The automotive view from Ohio, electoral ground zero
|Larry P. Vellequette covers Chrysler Group for Automotive News.|
With less than two weeks to go before the election, this is how bad things have gotten on the public airwaves in northern Ohio: Viewers pine for crazy car dealer ads as sweet relief from an onslaught of political advertising.
But while the dealers and the product ads have been crowded off Ohio's TVs, the auto industry is getting a star turn like never before.
According to election watchers like Nate Silver, there are nine battleground states this year – states considered to be in play, and to be crucial in determining the outcome of the presidential election. As a result, Iowa, Virginia, Wisconsin, Florida, Ohio, Colorado, Nevada, Pennsylvania and New Hampshire have been deluged with record campaign advertising this year.
But of the nine, there is only one where the TV advertising skirmishes are like watching The Longest Day on a round-the-clock loop: Ohio is the bellwether of bellwether states, the place where the candidates in the last 12 presidential contests win – or lose – their bid for the Oval Office.
By far the biggest factor influencing voters in Ohio this year: the 2009 federally managed bankruptcies of Chrysler and General Motors, and those companies' subsequent return to profitability.
It's hard for others elsewhere in the country to understand Ohio, because Ohio barely understands itself. The state is a dichotomy: the northern tier of Ohio is heavily Democratic primarily because of its heavily unionized concentrations of auto sector manufacturing jobs, while the southern half more closely resembles Tennessee in being rurual, nonunion and Republican. Ohio's large rural population is Republican to its core, while its six largest cities all swing Democratic.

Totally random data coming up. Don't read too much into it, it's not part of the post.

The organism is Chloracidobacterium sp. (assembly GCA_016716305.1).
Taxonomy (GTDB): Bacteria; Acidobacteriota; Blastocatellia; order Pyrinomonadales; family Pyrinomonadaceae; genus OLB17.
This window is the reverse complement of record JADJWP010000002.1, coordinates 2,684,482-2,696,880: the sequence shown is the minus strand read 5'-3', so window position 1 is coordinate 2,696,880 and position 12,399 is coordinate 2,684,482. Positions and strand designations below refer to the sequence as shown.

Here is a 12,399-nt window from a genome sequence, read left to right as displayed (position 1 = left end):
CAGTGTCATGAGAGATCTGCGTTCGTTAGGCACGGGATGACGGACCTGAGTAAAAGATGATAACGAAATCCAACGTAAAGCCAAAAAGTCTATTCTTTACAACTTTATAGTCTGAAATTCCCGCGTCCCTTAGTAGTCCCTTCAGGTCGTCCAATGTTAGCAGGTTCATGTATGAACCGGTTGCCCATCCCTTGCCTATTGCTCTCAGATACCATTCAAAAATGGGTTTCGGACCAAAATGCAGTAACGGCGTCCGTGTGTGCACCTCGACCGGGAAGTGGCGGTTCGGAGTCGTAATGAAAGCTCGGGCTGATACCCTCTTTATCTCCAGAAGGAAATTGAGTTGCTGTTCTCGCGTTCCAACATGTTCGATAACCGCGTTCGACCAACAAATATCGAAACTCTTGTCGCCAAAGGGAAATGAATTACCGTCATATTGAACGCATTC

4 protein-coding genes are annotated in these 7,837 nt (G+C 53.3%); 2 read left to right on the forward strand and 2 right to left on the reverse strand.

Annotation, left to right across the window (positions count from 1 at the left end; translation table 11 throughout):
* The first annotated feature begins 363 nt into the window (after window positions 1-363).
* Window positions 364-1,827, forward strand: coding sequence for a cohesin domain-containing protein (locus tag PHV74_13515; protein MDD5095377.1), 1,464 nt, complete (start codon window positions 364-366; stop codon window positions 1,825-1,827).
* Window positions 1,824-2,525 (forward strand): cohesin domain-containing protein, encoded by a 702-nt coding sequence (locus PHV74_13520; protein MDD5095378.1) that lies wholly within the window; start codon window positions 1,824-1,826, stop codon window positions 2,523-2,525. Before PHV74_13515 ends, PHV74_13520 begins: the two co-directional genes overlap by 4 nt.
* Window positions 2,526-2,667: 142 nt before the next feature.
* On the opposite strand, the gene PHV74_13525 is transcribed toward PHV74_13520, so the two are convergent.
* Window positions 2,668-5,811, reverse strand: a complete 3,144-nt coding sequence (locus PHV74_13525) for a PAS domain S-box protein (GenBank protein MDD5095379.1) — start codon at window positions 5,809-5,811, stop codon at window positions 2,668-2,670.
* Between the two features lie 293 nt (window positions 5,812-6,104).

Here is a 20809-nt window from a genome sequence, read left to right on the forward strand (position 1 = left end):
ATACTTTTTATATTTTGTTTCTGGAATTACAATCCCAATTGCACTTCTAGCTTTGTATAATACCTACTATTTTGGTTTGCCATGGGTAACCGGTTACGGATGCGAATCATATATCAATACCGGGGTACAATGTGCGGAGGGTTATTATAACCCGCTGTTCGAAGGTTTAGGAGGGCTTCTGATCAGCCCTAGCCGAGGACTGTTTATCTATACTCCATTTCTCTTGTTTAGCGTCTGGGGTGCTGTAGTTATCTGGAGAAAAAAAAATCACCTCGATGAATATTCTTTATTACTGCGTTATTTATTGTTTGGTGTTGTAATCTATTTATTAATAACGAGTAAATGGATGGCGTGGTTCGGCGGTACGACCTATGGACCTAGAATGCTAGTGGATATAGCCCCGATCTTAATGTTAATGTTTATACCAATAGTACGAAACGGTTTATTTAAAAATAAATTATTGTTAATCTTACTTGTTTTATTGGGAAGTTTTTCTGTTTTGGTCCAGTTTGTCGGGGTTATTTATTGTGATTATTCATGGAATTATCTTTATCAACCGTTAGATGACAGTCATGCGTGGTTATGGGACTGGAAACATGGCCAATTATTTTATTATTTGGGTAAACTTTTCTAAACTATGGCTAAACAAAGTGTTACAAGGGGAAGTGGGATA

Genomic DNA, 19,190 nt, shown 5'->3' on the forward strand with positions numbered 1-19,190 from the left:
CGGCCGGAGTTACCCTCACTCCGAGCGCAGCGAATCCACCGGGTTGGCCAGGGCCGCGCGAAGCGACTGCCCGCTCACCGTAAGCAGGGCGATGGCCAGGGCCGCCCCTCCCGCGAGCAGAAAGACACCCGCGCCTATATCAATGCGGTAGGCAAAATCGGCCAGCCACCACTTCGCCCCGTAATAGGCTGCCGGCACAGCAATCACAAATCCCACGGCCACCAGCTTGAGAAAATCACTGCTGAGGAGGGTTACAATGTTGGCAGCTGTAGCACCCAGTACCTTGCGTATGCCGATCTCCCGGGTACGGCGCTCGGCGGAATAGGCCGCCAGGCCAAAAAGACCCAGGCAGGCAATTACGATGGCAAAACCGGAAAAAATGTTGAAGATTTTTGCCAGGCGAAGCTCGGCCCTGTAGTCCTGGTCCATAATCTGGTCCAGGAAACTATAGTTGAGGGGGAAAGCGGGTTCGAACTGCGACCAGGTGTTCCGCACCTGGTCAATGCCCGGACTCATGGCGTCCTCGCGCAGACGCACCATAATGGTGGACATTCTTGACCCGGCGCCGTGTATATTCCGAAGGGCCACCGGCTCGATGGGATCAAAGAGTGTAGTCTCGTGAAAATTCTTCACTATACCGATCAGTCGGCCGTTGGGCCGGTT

With one of every eight jobs in Ohio tied directly to the automotive sector, Republican Mitt Romney has had an uphill climb putting his 2008 essay in The New York Times, under the headline "Let Detroit Go Bankrupt," behind him.
People can argue now about whether Romney's prescription for the industry in that column was actually used -- it wasn't, by the way, because Romney called for private debtor-in-possession financing that couldn't have been found in 2009.
But in Ohio, polling shows that a plurality of voters believes that the "Detroit" in the 2008 column really meant Toledo, Lordstown, Defiance and scores of other Ohio cities where auto parts are made and cars are assembled.
Make no mistake: The auto sector dominates the political landscape in Ohio right now like nothing else.
And as Ohio goes in presidential elections, so goes the nation.
You can reach Larry P. Vellequette at firstname.lastname@example.org.